http://trove.nla.gov.au/ndp/del/print

David Lever and Rhonda Davis

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Travelling To Where? Shirley Collins Interview

Today, people travelling to Berowra are secure in the knowledge that it is a flourishing community with a well known railway station. Indeed, as many trains begin their journey or terminate in Berowra, it is quite an important railway station. Ask for a train ticket to Berowra and you can guarantee that the computerised system will know where you’re talking about, and the staff probably will too.  In the past though, this was not the case. There was no computerised ticketing system and Berowra was a small community in ‘the country’, a location which many people had never heard of, including railway staff.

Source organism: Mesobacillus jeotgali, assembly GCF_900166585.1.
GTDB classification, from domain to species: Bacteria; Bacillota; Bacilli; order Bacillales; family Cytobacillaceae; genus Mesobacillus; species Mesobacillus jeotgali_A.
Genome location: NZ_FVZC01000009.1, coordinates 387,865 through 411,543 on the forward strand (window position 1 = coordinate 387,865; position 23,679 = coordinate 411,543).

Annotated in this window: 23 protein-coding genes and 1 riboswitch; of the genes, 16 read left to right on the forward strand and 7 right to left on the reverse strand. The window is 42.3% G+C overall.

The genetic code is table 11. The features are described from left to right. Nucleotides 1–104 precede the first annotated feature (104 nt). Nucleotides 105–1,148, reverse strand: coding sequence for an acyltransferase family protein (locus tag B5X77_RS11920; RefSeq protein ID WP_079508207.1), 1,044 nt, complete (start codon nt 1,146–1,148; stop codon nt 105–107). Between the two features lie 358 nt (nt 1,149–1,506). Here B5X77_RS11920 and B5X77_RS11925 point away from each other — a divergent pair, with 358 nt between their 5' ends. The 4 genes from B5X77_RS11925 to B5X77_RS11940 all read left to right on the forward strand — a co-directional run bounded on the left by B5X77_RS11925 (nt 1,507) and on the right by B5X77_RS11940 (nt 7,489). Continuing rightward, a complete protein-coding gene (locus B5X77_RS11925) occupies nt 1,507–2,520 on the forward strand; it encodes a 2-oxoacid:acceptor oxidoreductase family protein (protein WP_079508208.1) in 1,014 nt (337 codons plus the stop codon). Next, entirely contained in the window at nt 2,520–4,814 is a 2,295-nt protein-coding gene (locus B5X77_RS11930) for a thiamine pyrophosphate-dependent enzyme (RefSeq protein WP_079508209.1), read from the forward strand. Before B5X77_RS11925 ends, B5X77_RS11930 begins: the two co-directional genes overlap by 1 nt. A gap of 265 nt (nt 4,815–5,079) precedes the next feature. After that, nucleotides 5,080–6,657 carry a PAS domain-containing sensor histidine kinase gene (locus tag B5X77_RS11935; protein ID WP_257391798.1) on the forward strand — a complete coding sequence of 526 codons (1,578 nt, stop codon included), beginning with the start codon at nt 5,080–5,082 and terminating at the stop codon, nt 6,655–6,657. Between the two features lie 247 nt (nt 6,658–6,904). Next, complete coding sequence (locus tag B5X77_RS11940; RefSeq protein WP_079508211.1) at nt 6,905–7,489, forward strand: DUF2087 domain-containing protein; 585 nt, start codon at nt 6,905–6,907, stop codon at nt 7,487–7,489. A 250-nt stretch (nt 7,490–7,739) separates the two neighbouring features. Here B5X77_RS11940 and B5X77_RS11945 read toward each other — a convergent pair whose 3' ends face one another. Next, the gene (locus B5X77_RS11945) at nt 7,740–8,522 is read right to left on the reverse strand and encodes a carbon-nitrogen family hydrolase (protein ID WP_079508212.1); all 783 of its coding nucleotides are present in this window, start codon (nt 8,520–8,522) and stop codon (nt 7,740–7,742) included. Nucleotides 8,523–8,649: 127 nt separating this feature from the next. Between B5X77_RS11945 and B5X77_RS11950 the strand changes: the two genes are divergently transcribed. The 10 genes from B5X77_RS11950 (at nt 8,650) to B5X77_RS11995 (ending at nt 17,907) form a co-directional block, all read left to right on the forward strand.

Traveling to Berowra first for fishing trips and later as her parent’s built the family home, Shirley Collins remembers a very different experience to today.

http://www.youtube.com/watch?v=4bjZ8hgyYxY&feature=youtu.be

Elissa

Photo courtesy of Shirley Collins